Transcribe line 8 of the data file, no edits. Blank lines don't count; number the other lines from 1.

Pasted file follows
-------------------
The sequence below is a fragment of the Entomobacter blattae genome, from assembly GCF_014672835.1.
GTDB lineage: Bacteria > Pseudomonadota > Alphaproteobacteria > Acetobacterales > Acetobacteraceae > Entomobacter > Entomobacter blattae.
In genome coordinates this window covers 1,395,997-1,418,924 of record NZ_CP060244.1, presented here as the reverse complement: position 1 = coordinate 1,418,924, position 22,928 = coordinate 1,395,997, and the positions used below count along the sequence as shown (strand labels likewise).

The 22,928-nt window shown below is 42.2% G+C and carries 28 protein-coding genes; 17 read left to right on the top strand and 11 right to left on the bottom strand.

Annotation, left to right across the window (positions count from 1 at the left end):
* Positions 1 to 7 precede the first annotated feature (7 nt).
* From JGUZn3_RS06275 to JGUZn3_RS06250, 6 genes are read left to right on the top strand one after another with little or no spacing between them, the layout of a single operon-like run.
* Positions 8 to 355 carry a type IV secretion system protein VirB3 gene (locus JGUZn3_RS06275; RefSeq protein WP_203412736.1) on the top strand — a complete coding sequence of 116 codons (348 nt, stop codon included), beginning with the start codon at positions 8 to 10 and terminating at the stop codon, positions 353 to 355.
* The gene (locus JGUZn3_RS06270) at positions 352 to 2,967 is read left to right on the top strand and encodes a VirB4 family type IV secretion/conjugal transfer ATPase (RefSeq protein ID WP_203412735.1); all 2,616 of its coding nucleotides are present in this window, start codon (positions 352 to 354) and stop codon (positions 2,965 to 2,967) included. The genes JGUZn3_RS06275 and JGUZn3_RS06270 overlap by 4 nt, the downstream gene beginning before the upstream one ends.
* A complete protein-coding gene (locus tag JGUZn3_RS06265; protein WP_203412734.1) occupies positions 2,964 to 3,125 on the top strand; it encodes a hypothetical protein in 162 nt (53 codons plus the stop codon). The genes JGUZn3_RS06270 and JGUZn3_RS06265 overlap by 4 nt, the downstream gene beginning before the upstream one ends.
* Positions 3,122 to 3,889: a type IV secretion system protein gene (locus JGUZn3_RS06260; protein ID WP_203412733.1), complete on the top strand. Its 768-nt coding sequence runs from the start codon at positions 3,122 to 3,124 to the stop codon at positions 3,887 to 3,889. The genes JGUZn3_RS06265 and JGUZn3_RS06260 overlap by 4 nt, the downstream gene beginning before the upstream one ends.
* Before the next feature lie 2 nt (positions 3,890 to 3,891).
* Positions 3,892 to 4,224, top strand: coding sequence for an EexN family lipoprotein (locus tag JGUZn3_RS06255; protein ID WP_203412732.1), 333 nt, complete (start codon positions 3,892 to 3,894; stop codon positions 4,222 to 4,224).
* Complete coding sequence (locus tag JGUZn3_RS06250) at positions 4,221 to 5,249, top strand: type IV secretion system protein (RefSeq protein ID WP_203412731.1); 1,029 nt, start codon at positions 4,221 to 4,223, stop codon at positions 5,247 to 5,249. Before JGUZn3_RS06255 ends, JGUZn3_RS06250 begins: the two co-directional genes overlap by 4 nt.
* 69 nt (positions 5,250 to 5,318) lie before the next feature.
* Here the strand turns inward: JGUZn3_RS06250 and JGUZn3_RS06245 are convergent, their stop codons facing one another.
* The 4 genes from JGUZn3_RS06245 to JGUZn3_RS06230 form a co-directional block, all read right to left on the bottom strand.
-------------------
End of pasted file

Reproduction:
* Positions 8 to 355 carry a type IV secretion system protein VirB3 gene (locus JGUZn3_RS06275; RefSeq protein WP_203412736.1) on the top strand — a complete coding sequence of 116 codons (348 nt, stop codon included), beginning with the start codon at positions 8 to 10 and terminating at the stop codon, positions 353 to 355.